Having just arrive to Austria, our group was whisked from the plane and immediately to one of the best views in Vienna’s. No complaints here, the Nussberg, one of Vienna’s most famous vineyards, is known for top-tier wine production. This particularly vineyard, owned by winery Rotes Haus, not currently exported to the US, it one of much fanfare. It’s the perfect place to experience the vineyards and Vienna and to truly gain appreciation for the fact that Vienna is one of the few places in the world that is known for quality wine production within its city limits.
Here, Gruner Veltliner, Riesling, Traminer, Gelber Muskateller, Chardonnay, and other white grapes dominate, though Zweigelt is also grown. Although they are quite delicious when vinified on their own, the region has become best-known for its specialized field blend, Weiner Gemischter Satz, which literally means mixed set.
Here’s a little background on that wine:
Gemischter Satz is a white wine that contain anywhere from 3 to 13 different white grapes all grown in the same vineyard. The grapes are still harvested when ripe based upon their individual character, but they are also vinified and fermented together adding a complexity and distinction to the wines not found elsewhere in the country. Add to this the region’s unique soils and its no wonder this style has gained international recognition.
In addition to being simply delicious, though, Gemiscther Satz, holds a certain weight in the tradition of Austria. Vienna is also known for its heurigens – traditional wine taverns – which hold much of the country’s heritage to date. These taverns are local establishments attached to wineries where-in locals would enjoy their first sips of a year’s wines alongside locally prepared, cold dishes and straight from the barrel. Here, villagers and friends would gather to celebrate the finalized product and would often meet here until the last drip was drunk. Today, many of these heurigens still exist, though, most of them also provide hot food now as well (thank you technology!)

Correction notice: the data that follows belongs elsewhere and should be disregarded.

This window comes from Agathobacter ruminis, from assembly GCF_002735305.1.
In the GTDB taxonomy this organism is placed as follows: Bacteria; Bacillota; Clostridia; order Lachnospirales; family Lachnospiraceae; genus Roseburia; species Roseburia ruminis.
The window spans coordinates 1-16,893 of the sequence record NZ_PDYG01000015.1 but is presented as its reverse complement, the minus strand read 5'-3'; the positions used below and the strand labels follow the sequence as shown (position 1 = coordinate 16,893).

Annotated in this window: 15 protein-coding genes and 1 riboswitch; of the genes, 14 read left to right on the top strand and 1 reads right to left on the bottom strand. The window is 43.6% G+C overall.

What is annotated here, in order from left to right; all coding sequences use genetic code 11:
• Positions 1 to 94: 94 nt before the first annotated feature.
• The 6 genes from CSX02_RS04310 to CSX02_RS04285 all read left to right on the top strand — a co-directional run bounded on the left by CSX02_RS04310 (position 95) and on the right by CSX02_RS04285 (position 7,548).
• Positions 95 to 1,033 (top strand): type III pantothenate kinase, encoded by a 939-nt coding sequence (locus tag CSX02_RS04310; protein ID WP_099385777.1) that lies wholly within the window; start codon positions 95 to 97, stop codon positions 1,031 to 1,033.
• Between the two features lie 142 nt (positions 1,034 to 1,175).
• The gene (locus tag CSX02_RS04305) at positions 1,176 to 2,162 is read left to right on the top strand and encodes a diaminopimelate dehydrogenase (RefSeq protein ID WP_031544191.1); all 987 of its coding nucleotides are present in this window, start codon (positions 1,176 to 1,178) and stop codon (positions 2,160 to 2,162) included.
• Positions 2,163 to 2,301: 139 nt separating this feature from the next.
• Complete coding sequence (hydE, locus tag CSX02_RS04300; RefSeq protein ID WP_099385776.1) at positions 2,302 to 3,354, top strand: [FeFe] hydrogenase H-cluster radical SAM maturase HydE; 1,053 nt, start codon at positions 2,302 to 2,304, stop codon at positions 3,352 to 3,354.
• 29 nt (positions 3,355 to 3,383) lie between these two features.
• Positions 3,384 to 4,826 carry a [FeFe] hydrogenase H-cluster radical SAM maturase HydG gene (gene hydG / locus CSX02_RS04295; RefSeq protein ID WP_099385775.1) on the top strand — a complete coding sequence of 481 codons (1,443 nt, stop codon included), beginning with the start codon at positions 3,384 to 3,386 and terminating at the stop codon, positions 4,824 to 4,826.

But anyway, back to the tasting. We were met by three winemakers atop the Nussberg that day, Stephan Hajszan of Weingut Hajszan, Rainer Christ of Weingut Christ, and Gerhard Lobner of Mayer am Pfarrplatz/Rotes Haus. Fortunately for us, we were also able to taste the wines of Fritz Wieninger, Michael Edlmoser, and the Vienna’s cooperative winery, Cobenzl. During the tasting we tried six Gemischter Satz, one from each winery, and another wine from each winemaker that is representative of the region.
2012 Wiener Gemischter Satz Weisleiten from Rainer Christ
2012 Wiener Gemischter Satz from Weingut Cobenzl
2012 Wiener Gemischter Satz from Mayer am Pfarrplatz
2012 Wiener Gemischter Satz Bisamberg Alte Reben from Fritz Wieninger
2012 Wiener Gemischter Satz Dorflage from Michael Edlmoser
What is interesting about Gemischter Satz, and perhaps a challenge for the US market, is that the wines are quite different. As there is generally no indication of the blend of grapes used on the label it can be difficult for consumers to understand what they are buying. But instead of looking at is as a challenge, instead look at is as a game and once you get to know a producer well enough you’ll realize that it is that producer’s own style that really comes through the wines.
Coincidentally, our friend Alder Yarrow (recently posted about as well) just wrote a great story about Gemischter Satz for the World of Fine Wines. Read it.